Pope Francis’ preference for taking the bus and cooking his own food — and the fact he’s the first chosen from outside Europe in more than a millennium — is being warmly received in the Quad-Cities.
Davenport Diocese Bishop Martin Amos was touched Wednesday when Francis, in his first public statement as pope, asked people gathered in St. Peter’s Square to pray for him.
“It’s a humbling moment,” Amos said. “I don’t think I’ve seen anyone do that, not an elected pope giving his first blessing to the world.”
The 76-year-old archbishop of Buenos Aires, Jorge Bergoglio took the name Francis as a nod to simplicity, Amos said.
“St. Francis (of Assisi) gave up everything to live a life of poverty,” Amos said. “For us in the United States, we have such a consumer mentality. To have a holy father go the other way, it’ll be interesting what he ends up doing with that.”
The Rev. Tom Gibson, pastor of the largely Hispanic congregation at St. Mary’s Church in Moline, said he was “thrilled” to have the new pope come from Latin America.
“This is the universal church,” Gibson said.
Choosing the name Francis sends the message that this pope wants to reach out to the Catholic faithful as well as non-believers and those who have fallen away, Gibson said.
“Francisco is a symbol of peace throughout the world,” he said of the 13th century saint. “He’s a man of every sort of people, lepers and the well-off. He was universally loved by people.”
St. Francis often is depicted in paintings and statues in a nature setting and with animals. “He sought to find God’s presence in creation,” Gibson said.
The Rev. Chuck Adam, director of campus ministry at St. Ambrose University in Davenport, considers the new pope a “very humble man.”
“He takes the bus rather than being chauffeured and he cooks for himself,” Adam said of Bergoglio’s reputation in Argentina. “He takes the gospel message of Jesus — serve rather than be served — very seriously.”
Will the new pope use Twitter, as Pope Benedict XVI had begun to do months before he resigned?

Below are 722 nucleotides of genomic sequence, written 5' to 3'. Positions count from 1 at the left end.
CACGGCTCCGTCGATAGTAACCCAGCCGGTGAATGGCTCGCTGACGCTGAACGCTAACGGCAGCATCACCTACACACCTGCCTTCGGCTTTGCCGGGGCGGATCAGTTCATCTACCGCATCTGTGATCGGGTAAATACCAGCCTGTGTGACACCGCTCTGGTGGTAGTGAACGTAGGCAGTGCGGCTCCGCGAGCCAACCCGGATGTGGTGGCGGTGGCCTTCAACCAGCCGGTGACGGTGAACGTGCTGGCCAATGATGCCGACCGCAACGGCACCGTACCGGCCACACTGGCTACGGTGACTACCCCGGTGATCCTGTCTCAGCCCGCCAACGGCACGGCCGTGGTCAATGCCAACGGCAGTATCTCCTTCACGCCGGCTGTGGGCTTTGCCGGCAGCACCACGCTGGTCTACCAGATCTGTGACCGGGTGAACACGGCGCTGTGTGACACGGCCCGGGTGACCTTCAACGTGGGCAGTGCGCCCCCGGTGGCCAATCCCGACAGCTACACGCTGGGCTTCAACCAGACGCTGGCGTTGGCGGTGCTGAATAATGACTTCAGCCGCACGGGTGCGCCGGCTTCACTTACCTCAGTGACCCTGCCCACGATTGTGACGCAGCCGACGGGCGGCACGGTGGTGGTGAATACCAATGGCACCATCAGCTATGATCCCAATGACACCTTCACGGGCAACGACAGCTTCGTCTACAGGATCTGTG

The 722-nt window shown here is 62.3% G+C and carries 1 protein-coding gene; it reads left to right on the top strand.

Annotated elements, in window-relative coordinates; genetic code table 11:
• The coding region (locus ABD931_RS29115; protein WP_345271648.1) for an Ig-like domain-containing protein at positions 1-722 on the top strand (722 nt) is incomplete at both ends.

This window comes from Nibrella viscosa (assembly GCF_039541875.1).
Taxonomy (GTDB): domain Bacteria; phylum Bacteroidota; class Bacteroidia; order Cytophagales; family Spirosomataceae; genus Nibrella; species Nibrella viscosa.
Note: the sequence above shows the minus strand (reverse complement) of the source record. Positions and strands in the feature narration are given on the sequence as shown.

Gibson said that while it appears social media doesn’t coincide with Pope Francis’ preference for simplicity, he expects the Vatican will continue tweeting.
“He seeks a return to the simple, Catholic values of generosity, love of people and service,” Gibson said. “Those are easy to forget in a world of Facebook, Twitter and email, which tend to depersonalize.”
Gibson said his parish of 1,500 families — 75 percent of them Hispanic — likely will have some kind of celebration for the new pope this spring.
As the Spanish-speaking Catholic population continues to be among the largest and fastest growing in the world, Gibson said the need for Hispanic priests is even greater.
His parish is in the Peoria Diocese, which has only seven Spanish-speaking priests, including one Hispanic priest, he said.
Bishop Daniel Jenky of the Peoria Diocese, said: “The whole church has been praying that the Holy Spirit would guide the cardinals. For somebody like me, it’s a moment when God has spoken through those cardinals.”
Amos said he received numerous emails and text messages Wednesday from Catholics in the diocese after the pope was announced and described the general mood of the messages as “excited.”
“They’ve done a good job electing him,” Amos said. “He’s got a lot of the qualities people are looking for.”
Amos is planning to lead a pilgrimage to the Vatican in September, where he hopes to meet the new pope.
“I’ll tell him that the Diocese of Davenport keeps him in our prayers,” he said.